Or this: in July 2007, the Associated Press published an article reporting that the Navy pathologist who performed Tillman’s autopsy testified that the forensic evidence indicated Tillman had been shot three times in the head from a distance of thirty- five feet or less. The article prompted widespread speculation on the Internet and in the mainstream press that he had been deliberately murdered.

Many other details about the fatal firefight that found their way into the public domain were similarly perplexing. Perhaps the greatest mystery, however, surrounded not the circumstances of Tillman’s death but the essential facts of his life. Before he enlisted, Tillman was familiar to sports aficionados as an undersized, overachieving football player whose virtuosity in the defensive backfield was spellbinding. But during the four years he spent in the NFL, Tillman played for the Arizona Cardinals—a mediocre small- market team that was seldom in the limelight—so his name wasn’t widely recognized beyond the realm of hard- core football fans.

Although it wasn’t Tillman’s intention, when he left the Cardinals to join the Army he was transformed overnight into an icon of post-9/11 patriotism. Seizing the opportunity to capitalize on his celebrity, the Bush administration endeavored to use his name and image to promote what it had christened the Global War on Terror. Tillman abhorred this role. As soon as he decided to enlist, he stopped talking to the press altogether, although his silence did nothing to squelch America’s fascination with the football star who traded the bright lights and riches of the NFL for boot camp and a bad haircut. Following his death on the battlefield, the public’s interest in Tillman shot through the roof. The posthumous media frenzy shed little light on who he really was, however. The intricate mosaic of personal history that defined his existence was obscured by the blizzard of hype.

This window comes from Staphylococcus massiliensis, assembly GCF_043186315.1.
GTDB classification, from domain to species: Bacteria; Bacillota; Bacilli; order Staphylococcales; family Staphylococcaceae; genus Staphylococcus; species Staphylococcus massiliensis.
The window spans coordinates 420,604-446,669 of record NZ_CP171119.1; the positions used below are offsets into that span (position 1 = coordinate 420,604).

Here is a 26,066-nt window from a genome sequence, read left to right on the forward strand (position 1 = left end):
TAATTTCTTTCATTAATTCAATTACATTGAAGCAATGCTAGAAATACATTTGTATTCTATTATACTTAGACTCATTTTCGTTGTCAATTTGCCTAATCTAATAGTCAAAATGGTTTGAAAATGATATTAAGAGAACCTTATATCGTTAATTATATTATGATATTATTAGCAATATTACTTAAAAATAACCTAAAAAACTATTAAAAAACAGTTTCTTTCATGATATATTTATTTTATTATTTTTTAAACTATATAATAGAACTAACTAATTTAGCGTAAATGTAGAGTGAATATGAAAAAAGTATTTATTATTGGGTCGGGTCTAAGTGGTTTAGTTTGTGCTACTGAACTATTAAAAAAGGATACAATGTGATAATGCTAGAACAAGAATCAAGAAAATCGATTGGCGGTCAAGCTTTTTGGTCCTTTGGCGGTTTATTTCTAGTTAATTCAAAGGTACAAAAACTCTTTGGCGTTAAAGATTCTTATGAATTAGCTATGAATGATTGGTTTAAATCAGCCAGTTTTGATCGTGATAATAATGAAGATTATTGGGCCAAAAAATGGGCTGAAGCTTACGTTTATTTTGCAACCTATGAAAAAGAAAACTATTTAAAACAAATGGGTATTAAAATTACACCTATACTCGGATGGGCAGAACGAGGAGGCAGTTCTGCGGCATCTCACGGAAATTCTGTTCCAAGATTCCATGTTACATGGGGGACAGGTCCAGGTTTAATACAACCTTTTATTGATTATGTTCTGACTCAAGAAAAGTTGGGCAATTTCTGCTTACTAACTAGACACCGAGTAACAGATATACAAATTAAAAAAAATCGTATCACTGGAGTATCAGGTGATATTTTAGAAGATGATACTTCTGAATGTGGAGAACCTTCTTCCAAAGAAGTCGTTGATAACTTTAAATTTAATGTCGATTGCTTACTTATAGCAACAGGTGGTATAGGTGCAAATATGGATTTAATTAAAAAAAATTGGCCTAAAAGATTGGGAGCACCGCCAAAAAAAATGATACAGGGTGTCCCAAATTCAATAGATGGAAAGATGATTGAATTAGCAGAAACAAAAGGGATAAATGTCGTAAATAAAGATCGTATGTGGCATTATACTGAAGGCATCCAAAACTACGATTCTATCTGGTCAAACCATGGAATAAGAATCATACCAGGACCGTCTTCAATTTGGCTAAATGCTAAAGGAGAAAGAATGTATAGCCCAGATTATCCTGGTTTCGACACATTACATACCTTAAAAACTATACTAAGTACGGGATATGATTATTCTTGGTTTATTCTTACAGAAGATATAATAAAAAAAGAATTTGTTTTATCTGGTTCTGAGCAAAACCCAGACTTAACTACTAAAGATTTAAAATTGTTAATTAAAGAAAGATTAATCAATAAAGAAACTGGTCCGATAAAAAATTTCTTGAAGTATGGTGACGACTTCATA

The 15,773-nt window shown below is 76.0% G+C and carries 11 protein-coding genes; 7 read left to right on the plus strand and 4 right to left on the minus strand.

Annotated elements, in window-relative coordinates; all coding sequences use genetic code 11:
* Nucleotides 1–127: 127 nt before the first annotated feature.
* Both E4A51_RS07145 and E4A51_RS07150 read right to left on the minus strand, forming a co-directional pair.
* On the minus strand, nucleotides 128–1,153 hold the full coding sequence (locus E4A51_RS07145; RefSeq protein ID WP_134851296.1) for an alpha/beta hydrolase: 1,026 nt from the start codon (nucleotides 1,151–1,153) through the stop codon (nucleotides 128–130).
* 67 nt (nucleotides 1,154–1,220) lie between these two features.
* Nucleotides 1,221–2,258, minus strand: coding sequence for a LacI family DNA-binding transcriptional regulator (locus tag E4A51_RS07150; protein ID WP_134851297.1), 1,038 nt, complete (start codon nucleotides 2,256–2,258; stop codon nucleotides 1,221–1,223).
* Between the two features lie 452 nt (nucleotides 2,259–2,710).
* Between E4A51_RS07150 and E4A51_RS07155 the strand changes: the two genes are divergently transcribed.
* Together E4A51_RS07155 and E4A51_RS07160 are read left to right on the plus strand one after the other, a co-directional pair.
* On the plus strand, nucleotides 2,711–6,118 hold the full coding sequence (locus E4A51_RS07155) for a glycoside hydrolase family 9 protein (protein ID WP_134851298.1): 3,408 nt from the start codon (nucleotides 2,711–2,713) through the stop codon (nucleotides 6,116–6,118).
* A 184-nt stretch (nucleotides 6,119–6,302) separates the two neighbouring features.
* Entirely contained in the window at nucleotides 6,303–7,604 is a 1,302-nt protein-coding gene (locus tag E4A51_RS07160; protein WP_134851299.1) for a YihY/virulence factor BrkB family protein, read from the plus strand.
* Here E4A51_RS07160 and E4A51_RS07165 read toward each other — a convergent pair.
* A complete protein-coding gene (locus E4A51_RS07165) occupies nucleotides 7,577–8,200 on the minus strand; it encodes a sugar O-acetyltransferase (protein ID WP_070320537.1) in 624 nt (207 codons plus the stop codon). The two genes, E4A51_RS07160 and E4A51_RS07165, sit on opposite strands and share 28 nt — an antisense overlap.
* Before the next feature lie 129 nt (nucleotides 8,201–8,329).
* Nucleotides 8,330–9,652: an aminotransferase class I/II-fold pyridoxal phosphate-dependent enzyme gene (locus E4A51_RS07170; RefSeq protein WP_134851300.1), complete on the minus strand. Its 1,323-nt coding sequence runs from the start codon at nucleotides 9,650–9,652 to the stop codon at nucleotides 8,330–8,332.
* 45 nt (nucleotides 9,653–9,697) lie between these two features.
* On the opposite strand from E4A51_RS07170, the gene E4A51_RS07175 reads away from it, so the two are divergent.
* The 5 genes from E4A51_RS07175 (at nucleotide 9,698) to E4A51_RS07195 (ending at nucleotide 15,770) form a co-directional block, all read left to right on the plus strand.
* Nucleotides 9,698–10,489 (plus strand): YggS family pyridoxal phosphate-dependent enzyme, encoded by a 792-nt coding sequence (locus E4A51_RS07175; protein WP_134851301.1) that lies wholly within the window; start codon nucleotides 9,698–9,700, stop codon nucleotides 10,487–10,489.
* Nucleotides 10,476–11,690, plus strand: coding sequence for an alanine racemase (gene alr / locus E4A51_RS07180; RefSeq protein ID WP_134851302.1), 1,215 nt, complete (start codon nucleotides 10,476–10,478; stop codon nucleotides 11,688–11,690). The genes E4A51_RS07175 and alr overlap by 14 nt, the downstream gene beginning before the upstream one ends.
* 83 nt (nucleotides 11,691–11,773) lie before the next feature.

Unencumbered by biographical insight, people felt emboldened to invent all manner of personae for Tillman after his passing. Most of these renderings were based on little more than rumor and fantasy. The right- wing harridan Ann Coulter claimed him as an exemplar of Republican political values. The left- wing editorial cartoonist Ted Rall denigrated him in a four- panel comic strip as an “idiot” who joined the Army to “kill Arabs.” Neither Coulter nor Rall had any idea what motivated Pat Tillman. Beyond his family and a small circle of close friends, few people did.